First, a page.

Assessing the suitability of business processes and the technological systems that support them is a major focus of the review.
Much of the information to allow an assessment to take place will come from the interview process, carried out with both core business teams and managers and practitioners within the business and community engagement arena. It will not necessarily be the top priority of those people being interviewed.
Practitioners and managers, quite naturally, will want to describe their areas of work and to tell you of their achievements. You will have to repeatedly steer the conversation so as to obtain the perceptions and information you require.
However, appearing to ignore or making it obvious that you are not writing down this information about the work they are undertaking will project a negative image and interviewees may start to distrust you with the result that they are less open about the things you want to hear.
In the embedding BCE project there was an issue where someone complained that what they said had not been recorded – though it was likely that it was either not relevant or was a repetition of what someone else had already told the interviewer. Following that, everything was written down, even though it meant that there was lots of repetition and irrelevant material to read through and discard later.
Perceptions versus reality
It is worth making a point here about perceptions. Not everyone that you interview will have a full knowledge of all the financial, HR, IT and marketing procedures and rules. Sometimes you will hear assertions that you know to be false, or not totally correct. These are signs that someone is making assumptions, or has a false perception that may be the result of incorrect information, or a belief formed during an exceptional case.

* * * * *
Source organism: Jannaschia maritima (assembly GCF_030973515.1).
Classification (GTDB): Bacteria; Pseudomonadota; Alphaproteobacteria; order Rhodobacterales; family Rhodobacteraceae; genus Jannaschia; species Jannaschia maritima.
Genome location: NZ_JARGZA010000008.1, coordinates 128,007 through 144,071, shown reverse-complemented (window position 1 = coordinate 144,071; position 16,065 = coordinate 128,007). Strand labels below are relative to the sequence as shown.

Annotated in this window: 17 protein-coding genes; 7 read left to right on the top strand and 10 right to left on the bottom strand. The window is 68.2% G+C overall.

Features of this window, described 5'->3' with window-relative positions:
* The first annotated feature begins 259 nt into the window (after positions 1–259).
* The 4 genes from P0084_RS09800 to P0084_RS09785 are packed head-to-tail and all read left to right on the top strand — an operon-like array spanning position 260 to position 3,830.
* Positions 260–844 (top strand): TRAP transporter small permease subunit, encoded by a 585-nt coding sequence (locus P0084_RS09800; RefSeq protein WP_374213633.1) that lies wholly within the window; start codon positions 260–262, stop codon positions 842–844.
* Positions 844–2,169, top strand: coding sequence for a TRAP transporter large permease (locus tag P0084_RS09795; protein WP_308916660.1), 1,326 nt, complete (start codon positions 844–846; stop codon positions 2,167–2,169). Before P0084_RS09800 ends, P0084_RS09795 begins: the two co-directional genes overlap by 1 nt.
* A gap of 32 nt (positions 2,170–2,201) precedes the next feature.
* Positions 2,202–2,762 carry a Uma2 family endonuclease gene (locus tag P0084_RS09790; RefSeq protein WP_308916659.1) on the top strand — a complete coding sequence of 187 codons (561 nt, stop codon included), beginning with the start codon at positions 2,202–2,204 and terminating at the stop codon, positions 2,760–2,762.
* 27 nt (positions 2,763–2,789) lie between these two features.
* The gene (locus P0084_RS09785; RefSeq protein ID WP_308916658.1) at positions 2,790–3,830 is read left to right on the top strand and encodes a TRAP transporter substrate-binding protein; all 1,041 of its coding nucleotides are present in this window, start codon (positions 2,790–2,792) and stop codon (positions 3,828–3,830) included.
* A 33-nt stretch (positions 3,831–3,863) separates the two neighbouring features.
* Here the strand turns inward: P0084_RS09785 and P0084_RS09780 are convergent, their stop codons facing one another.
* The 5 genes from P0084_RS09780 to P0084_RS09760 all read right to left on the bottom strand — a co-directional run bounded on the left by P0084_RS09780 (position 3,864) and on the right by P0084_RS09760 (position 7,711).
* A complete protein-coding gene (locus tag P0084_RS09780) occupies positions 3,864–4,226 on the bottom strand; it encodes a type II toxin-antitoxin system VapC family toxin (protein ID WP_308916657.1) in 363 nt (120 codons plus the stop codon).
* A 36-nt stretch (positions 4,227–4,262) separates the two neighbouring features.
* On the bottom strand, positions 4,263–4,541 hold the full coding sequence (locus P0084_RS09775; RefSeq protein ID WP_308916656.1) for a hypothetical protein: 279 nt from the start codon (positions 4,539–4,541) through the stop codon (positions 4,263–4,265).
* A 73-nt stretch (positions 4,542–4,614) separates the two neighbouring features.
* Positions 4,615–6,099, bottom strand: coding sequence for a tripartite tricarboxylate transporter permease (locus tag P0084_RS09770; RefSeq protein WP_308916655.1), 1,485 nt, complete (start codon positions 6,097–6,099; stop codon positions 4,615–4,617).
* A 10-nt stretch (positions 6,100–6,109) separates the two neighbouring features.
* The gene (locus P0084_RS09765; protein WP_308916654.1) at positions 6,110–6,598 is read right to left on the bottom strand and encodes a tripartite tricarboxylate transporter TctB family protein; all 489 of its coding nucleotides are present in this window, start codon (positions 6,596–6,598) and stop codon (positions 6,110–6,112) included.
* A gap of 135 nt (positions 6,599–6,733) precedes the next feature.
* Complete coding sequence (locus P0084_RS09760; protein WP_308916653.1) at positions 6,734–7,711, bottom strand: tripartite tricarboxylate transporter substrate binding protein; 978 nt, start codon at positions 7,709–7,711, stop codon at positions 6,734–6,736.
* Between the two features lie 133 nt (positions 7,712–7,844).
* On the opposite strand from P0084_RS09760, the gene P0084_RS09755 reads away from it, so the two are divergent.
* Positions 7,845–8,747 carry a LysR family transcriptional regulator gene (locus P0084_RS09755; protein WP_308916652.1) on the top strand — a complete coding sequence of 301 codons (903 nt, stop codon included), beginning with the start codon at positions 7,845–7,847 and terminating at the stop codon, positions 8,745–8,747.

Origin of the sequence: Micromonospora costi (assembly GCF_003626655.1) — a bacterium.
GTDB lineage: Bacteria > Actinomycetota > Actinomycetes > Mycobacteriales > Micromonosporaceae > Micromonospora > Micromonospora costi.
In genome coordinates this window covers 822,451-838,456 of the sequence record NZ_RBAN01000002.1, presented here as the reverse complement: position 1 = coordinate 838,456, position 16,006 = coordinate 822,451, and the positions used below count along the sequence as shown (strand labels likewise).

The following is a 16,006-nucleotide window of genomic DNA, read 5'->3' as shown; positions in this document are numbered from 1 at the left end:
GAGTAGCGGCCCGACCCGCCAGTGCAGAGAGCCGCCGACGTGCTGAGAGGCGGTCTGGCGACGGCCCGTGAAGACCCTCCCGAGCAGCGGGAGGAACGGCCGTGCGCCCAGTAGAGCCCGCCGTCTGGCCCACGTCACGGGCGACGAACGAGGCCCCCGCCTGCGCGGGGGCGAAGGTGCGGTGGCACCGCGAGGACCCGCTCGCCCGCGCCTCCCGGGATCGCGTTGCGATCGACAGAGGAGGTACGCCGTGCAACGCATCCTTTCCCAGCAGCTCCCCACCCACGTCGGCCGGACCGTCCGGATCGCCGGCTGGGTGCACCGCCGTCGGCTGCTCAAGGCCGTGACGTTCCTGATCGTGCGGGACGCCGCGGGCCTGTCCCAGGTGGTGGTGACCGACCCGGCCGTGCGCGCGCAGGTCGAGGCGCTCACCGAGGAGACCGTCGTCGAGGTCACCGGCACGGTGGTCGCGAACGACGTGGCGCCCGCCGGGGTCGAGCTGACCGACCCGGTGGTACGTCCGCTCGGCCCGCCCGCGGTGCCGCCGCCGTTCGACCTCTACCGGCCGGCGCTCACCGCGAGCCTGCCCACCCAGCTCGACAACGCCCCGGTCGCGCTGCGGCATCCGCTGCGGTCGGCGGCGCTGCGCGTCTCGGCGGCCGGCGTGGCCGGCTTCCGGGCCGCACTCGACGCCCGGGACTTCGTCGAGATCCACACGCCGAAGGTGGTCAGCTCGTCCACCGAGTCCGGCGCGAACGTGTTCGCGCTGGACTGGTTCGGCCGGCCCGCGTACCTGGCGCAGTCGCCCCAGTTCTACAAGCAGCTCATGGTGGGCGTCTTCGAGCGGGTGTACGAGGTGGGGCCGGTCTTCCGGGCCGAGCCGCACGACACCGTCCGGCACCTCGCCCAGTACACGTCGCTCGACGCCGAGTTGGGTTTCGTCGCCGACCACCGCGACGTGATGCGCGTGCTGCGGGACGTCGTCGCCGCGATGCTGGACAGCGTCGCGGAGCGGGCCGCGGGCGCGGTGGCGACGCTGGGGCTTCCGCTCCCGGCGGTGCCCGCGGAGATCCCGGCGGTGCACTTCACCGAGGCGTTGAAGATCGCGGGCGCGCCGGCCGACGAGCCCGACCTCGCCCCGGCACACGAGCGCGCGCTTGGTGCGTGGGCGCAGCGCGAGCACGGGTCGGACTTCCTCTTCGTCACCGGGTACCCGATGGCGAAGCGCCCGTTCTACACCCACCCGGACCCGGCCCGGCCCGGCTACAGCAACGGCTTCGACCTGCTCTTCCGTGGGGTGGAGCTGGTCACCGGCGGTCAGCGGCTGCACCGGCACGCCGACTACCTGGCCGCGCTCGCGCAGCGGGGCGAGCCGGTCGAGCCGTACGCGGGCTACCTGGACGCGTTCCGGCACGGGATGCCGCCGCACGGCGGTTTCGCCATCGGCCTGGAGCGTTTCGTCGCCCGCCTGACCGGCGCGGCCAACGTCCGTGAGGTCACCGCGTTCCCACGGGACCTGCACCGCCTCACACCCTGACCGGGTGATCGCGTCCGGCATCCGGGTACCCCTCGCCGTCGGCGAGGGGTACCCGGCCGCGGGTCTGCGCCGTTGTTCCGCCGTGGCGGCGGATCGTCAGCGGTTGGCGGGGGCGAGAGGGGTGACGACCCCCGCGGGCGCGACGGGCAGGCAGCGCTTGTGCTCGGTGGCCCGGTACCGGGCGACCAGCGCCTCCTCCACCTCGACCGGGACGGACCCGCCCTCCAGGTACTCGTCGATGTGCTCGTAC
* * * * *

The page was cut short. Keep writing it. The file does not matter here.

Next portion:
Whilst checking that you heard correctly is permissible, contradicting someone during an interview will cause them to withdraw from offering information. It is better to take the perception down and check it against the perceptions of others.
As an example, at one institution, a practitioner complained that financial procedures were too inflexible. Yet a senior manager at the same institution said that it was possible to by-pass some financial procedures. The truth was somewhere in between the two statements, in that certain procedures could be made more flexible if you had sufficient seniority. However the two statements identified that the way of securing the flexibility had not been adequately disseminated internally.